116 3rd St SE
Cedar Rapids, Iowa 52401
A Polk County jury Tuesday found former Iowa Film Office manager Tom Wheeler guilty of one count of misconduct in public office for his role in the state's ill-fated film tax-credit program.
However, the jury of nine women and three men acquitted him on eight other counts in the three-week trial. The panel had deliberated nearly 16 hours over four days.
Wheeler, 42, of Indianola, had faced four felony counts of misconduct in public office, four felony counts of first-degree fraudulent practices and one count of conspiracy.
No sentencing date was set for Wheeler's one conviction, which is a class D felony which carries a maximum sentence of up to five years in prison and a fine of up to $7,500.
The Iowa Attorney General's Office had brought the charges against Wheeler in the wake of the tax-credit fiasco that exploded when concerns were raised over state tax credits that had been issued to filmmakers for the purchase of luxury vehicles that were later taken to California for personal use.
During the trial that began on Aug. 15, prosecutors portrayed Wheeler as “an inside man” with an inflated sense of self-importance who helped unscrupulous filmmakers fleece the Iowa treasury for millions of dollars by knowingly altering and substituting public documents and approving false and inflated expenses submitted to his office.
The state's attorneys told jurors Wheeler had a duty to verify film projects' eligibility for state tax credits and was the sole person directly responsible to oversee the now-defunct program. They said the former film office director willfully turned a blind eye to fraudulent claims that contained unreasonable expense claims and did not tell a superior that a filmmaker applying for Iowa tax credits under an alias was accused of bank fraud in California.
Wheeler, who testified on his own behalf, contended throughout the three-week trial that he followed the Iowa law and advice given to him by experts in the state's revenue and economic development agencies in administering a complicated and unique program that provided a 25 percent tax credit for production expenditures made in Iowa and a 25 percent tax credit for investors for projects that spent at least $100,000 in Iowa.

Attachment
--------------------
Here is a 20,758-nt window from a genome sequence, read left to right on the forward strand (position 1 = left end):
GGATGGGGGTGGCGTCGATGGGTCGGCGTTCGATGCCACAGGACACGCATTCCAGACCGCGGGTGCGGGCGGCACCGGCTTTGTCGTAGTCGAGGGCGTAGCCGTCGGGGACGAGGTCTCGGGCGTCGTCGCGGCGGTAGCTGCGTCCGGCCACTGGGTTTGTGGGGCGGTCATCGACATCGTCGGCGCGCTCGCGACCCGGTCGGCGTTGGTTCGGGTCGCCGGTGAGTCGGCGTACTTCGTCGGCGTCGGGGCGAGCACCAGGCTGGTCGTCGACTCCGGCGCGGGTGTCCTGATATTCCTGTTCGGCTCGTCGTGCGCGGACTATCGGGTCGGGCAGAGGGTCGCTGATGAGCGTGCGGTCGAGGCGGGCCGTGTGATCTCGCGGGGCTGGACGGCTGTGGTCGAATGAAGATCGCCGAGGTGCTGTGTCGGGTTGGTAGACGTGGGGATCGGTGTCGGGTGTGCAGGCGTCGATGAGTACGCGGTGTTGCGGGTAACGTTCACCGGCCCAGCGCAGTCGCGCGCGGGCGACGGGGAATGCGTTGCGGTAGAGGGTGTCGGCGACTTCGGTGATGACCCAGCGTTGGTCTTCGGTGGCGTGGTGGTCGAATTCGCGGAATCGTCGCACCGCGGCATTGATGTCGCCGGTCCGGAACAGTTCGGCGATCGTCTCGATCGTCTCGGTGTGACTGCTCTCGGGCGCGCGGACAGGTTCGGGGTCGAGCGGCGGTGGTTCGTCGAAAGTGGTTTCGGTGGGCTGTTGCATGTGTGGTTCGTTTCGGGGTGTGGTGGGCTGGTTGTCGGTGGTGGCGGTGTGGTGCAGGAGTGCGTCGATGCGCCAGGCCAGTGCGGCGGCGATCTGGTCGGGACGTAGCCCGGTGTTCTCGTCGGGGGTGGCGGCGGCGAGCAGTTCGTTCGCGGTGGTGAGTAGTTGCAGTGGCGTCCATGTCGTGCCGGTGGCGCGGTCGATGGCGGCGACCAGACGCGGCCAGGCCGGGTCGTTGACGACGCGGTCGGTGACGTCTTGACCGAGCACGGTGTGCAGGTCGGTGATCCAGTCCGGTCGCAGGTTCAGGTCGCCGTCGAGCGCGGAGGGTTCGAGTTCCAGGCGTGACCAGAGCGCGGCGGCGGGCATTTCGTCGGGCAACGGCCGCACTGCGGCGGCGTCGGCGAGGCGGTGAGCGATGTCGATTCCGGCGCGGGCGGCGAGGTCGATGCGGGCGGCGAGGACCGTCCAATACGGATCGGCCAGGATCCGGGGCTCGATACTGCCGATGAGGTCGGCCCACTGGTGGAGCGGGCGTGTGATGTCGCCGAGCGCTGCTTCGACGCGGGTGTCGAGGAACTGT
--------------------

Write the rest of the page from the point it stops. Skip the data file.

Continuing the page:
Wheeler's defense team described him as a low-level manager with no expertise in the movie industry who was put in charge of an ill-conceived but lucrative new state tax incentive program created by the Legislature to attract filmmakers that “spiraled into a giant mess” due to inadequate staffing, training, direction, oversight and clearly defined program perimeters. They said Wheeler was an honest and conscientious state employee who did not gain anything financially in the tax-credit fiasco while trying to help foster a rapidly growing film industry in Iowa that stalled when the program was suspended.
Wheeler and five other people in the state Department of Economic Development lost their jobs when an unfolding scandal triggered by the purchase of luxury vehicles that were deemed eligible for tax credits prompted former Gov. Chet Culver to suspend the program in September 2009 and request a probe by the state auditor and attorney general after an internal audit raised concerns about lax oversight, mismanagement, inadequate documentation of expenditures, and payments for questionable in-kind services.
Wheeler was hired in 2004 primarily for marketing and promotional duties, but his duties and the demands on his office exploded in 2007 when Iowa began providing the most-attractive film incentive in the nation. Wheeler testified that interest in the new program triggered a “tsunami wave” of requests for information by interested filmmakers that overwhelmed his office.
A state audit released in October 2010 detailed $25.6 million in tax credits allegedly issued improperly to film projects. Nearly $32 million worth of tax credits were granted to 22 film companies, and State Auditor David Vaudt said he was surprised to find that about 80 percent of the claims involved payments for expenditures where there was no proof or inadequate documentation.